At Apple’s recent event, the release date for the next release of OS X (El Capitan) was “leaked” in the above shown email.
Not only is this release going to be the most magical since the last one, it’s main focus seems to be on performance & security. The latter of which will affect us admins, especially System Integrity Protection (read: SIP).
This post will try to explain one way SIP may affect you, & possibly how to prepare.
System Integrity Protection
Apple has some documentation on SIP here, the key concepts of which can be found below:
- System Locations Cannot Be Written To
- System Processes Cannot Be Attached To
- Kernel Extensions Must Be Signed
- System Integrity Protection Is Configured On Recovery OS
Rich Trouton has a great post on the first key concept, & that can be found here, it’s the last concept that I’m going to go into more detail in this post.
NetBooting and System Integrity Protection
As Rich Trouton (again) has blogged & noted, Apple have taken the unusual & welcome step of releasing a KB article on the changes in 10.11 in the KB (despite some confusion on the KB): Prepare for NetBoot, NetInstall, and NetRestore requirements in OS X El Capitan.
Rich has an awesome image to depict whether or not this will affect you:
Chicken & Egg
So, if you need to NetBoot your clients via the bless command how &/or when can you add a trusted NetBoot server to the Macs whitelist & where is this record kept?
The below command can be run when booted from a 10.11 Recovery Partition & when booted into a 10.11 NetInstall & NetRestore, (a 10.11 NetBoot may well work too, but i’ve not tested yet).
To get a list of the whitelisted address enter:
The issue comes in that if you need to use bless to NetBoot a Mac, then you’ll need to first boot the Mac into the Recovery Partition & then add the netboot servers to the whitelist.
That’s not a particularly uncommon troubleshooting technique, & will then undo the hard work you put into whitelisting your NetBoot servers.
Less Faff More NetBooting
So rather than faffing around with csrutil, what other options are there? Well, there are two alternatives:
- Move your NetBoot Servers onto the same VLAN as your NetBooting clients
- Add IP Helpers.
The 1st option is probably the most drastic & could possibly be logistically unfeasible, & the latter is the one that seemingly makes network admins panic.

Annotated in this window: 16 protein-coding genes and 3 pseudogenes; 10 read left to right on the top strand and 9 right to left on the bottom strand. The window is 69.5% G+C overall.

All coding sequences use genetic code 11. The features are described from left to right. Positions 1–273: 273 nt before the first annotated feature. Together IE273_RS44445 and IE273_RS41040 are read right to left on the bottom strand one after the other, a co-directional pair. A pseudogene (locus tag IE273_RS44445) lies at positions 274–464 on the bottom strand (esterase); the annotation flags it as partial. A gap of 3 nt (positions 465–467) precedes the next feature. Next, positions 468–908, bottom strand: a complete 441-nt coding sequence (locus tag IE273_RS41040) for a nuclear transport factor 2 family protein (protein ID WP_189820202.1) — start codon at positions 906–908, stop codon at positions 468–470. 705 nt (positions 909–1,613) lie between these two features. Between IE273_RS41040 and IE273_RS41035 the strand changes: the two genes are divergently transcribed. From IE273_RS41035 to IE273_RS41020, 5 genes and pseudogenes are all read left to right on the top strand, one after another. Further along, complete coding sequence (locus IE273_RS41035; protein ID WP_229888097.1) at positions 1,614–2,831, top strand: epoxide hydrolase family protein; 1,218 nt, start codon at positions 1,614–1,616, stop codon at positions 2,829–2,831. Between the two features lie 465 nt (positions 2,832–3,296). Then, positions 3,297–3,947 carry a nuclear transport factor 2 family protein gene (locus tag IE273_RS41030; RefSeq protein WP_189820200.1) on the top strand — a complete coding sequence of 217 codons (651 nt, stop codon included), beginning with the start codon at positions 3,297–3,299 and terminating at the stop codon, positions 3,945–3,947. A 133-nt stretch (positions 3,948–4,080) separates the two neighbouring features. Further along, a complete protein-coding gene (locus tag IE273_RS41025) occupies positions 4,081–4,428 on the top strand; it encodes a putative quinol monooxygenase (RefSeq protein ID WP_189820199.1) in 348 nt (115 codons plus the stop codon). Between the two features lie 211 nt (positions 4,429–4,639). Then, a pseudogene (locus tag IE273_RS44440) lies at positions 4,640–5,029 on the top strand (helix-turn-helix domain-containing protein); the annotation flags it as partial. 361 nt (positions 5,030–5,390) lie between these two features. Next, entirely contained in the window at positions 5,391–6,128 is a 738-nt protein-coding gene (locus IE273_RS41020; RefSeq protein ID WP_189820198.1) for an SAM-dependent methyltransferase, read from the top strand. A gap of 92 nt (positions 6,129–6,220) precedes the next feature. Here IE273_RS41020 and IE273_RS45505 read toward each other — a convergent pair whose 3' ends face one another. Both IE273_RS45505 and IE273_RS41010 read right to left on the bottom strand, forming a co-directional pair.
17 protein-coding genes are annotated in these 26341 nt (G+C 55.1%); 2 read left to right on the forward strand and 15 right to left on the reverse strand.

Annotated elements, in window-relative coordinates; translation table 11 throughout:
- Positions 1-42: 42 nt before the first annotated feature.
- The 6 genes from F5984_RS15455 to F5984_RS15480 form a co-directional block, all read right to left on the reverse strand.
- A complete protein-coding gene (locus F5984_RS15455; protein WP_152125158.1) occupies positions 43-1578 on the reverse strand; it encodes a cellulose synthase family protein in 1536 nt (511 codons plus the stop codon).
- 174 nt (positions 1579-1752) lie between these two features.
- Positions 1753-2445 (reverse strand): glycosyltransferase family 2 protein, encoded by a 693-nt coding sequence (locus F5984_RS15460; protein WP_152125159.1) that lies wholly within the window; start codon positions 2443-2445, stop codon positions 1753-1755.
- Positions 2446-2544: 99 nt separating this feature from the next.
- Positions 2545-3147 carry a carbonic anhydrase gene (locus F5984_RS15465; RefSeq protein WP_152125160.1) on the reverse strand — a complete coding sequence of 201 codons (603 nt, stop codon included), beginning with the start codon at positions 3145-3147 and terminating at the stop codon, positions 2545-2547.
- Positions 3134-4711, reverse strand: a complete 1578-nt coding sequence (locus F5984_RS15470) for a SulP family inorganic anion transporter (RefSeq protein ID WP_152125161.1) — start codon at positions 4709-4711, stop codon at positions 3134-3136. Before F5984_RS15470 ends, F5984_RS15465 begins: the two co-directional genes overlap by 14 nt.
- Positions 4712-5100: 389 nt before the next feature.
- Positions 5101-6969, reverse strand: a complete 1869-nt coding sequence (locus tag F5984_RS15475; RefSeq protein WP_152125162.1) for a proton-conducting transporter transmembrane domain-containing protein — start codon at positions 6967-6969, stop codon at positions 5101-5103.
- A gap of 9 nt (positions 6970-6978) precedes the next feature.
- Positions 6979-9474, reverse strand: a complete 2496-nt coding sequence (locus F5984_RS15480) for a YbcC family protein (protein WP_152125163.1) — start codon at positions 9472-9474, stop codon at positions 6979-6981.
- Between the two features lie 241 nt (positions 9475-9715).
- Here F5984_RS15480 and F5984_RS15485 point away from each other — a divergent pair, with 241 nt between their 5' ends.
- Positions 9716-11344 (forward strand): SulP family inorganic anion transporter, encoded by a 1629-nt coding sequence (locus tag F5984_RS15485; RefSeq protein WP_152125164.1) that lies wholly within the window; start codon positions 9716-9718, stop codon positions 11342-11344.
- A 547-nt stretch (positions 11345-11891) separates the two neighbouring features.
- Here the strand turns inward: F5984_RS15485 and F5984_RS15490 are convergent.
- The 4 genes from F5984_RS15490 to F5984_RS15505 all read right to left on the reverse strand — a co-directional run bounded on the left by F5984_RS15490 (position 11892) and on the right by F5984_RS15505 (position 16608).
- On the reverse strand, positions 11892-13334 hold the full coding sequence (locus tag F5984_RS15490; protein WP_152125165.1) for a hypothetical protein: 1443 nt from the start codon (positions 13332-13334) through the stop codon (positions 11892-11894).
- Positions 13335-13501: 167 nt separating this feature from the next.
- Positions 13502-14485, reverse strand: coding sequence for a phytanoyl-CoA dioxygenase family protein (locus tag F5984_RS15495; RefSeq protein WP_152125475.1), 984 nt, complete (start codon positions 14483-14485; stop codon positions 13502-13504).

IP Helper addresses are used within environments for things such as DHCP, NetBoot & PXE.
The fact that the IP Helpers are used for DHCP is what seems to make network admins get all twitchy.
However, IP Helpers can be put in place for both DHCP & NetBoot. The below is somewhat the process involving those when NetBooting a Mac:
- The NetBooting Mac makes both a DHCP & BSDP Discover (BSDP stands for Boot Service Discovery Protocol).
- The DHCP server responds with the clients DHCP Discover with an IP address (the Offer).
- The Mac responds to DHCP server the Offer with a Request to be allocated the address Offered.
- The DHCP server then Acknowledges the Request.
- The NetBoot server responds to the BSDP Discover, Informing the client of the available images.
- The Mac Acknowledges the Information from the NetBoot server &
- The Mac then Selects a NetBoot image to boot from.
The above is “kind of” right, it’s been cobbled together mostly from this Mike Bombich article. But the important take aways are:
- NetBoot is not DHCP.
- DHCP & NetBoot can be run the on same network, they will both be sent the Discover requests but will only answer the requests for the service they are offering (DHCP will only answer to DHCP, NetBoot will only answer to NetBoot).
If you Network Admins prefer more diagrams, Parallels also have this KB.
Less Faff, More NetBooting
With the IP Helpers in place, Mac clients will send their BSDP Discover requests via to the addresses defined in the IP Helpers without needing any whitelisting.
So, if resetting NVRAM is a thing you do regularly & you currently need to use the bless command to NetBoot.. IP Helpers can greatly simplify the process.